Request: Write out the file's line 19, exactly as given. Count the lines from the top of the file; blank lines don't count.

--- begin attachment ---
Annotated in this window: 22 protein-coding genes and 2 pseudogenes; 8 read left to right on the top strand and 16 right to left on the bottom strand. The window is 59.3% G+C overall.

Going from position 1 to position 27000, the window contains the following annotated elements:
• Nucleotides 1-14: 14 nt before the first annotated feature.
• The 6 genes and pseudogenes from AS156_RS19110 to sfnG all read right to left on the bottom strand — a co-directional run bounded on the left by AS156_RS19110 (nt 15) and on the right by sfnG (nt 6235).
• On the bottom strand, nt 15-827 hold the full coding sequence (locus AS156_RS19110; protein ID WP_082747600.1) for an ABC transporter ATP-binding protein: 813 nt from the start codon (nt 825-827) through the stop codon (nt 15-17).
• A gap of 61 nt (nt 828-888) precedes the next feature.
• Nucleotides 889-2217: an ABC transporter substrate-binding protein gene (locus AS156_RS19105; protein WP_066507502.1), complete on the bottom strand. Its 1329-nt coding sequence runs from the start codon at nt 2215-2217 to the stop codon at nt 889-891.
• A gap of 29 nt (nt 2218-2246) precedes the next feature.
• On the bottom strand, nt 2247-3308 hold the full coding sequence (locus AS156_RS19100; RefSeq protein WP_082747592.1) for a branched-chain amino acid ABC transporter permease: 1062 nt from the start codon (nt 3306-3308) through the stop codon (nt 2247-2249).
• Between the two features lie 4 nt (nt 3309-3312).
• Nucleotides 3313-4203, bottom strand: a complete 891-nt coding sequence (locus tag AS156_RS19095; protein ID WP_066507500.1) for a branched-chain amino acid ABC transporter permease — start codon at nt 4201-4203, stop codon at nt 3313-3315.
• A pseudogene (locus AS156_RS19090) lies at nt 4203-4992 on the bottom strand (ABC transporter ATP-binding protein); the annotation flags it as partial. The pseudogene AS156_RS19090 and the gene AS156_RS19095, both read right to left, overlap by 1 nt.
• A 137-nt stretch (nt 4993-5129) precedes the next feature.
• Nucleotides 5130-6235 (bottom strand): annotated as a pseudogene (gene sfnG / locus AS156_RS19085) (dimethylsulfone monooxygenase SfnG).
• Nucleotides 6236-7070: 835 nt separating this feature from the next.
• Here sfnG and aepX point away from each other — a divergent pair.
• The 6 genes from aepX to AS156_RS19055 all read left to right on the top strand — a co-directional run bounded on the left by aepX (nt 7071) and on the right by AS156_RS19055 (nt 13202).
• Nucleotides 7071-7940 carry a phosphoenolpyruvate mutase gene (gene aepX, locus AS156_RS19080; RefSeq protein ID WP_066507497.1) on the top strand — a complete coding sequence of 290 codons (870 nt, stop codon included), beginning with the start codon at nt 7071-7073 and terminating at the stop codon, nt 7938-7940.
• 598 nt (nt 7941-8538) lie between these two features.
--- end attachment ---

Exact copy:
• 598 nt (nt 7941-8538) lie between these two features.